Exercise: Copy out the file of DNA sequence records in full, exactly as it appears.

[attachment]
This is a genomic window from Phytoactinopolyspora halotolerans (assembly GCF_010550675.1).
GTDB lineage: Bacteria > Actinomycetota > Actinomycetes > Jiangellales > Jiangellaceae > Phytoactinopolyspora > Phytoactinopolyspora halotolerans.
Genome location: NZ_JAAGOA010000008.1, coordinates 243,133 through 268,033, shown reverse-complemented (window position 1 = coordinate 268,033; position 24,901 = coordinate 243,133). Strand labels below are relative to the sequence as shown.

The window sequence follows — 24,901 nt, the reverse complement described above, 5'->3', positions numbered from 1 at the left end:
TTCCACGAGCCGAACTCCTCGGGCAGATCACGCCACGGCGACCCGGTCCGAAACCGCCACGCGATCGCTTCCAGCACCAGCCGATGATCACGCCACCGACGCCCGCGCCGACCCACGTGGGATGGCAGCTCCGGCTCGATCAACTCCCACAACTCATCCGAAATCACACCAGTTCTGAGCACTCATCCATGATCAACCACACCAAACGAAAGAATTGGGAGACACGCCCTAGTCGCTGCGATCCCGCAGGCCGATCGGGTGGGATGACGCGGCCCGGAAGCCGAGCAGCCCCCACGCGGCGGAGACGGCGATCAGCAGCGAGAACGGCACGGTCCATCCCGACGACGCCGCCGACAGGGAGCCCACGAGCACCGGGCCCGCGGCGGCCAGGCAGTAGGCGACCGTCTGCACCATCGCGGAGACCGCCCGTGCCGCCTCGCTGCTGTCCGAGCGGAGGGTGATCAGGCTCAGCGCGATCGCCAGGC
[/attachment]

This is a genomic window from Phytoactinopolyspora halotolerans (assembly GCF_010550675.1).
GTDB lineage: Bacteria > Actinomycetota > Actinomycetes > Jiangellales > Jiangellaceae > Phytoactinopolyspora > Phytoactinopolyspora halotolerans.
Genome location: NZ_JAAGOA010000008.1, coordinates 243,133 through 268,033, shown reverse-complemented (window position 1 = coordinate 268,033; position 24,901 = coordinate 243,133). Strand labels below are relative to the sequence as shown.

The window sequence follows — 24,901 nt, the reverse complement described above, 5'->3', positions numbered from 1 at the left end:
TTCCACGAGCCGAACTCCTCGGGCAGATCACGCCACGGCGACCCGGTCCGAAACCGCCACGCGATCGCTTCCAGCACCAGCCGATGATCACGCCACCGACGCCCGCGCCGACCCACGTGGGATGGCAGCTCCGGCTCGATCAACTCCCACAACTCATCCGAAATCACACCAGTTCTGAGCACTCATCCATGATCAACCACACCAAACGAAAGAATTGGGAGACACGCCCTAGTCGCTGCGATCCCGCAGGCCGATCGGGTGGGATGACGCGGCCCGGAAGCCGAGCAGCCCCCACGCGGCGGAGACGGCGATCAGCAGCGAGAACGGCACGGTCCATCCCGACGACGCCGCCGACAGGGAGCCCACGAGCACCGGGCCCGCGGCGGCCAGGCAGTAGGCGACCGTCTGCACCATCGCGGAGACCGCCCGTGCCGCCTCGCTGCTGTCCGAGCGGAGGGTGATCAGGCTCAGCGCGATCGCCAGGC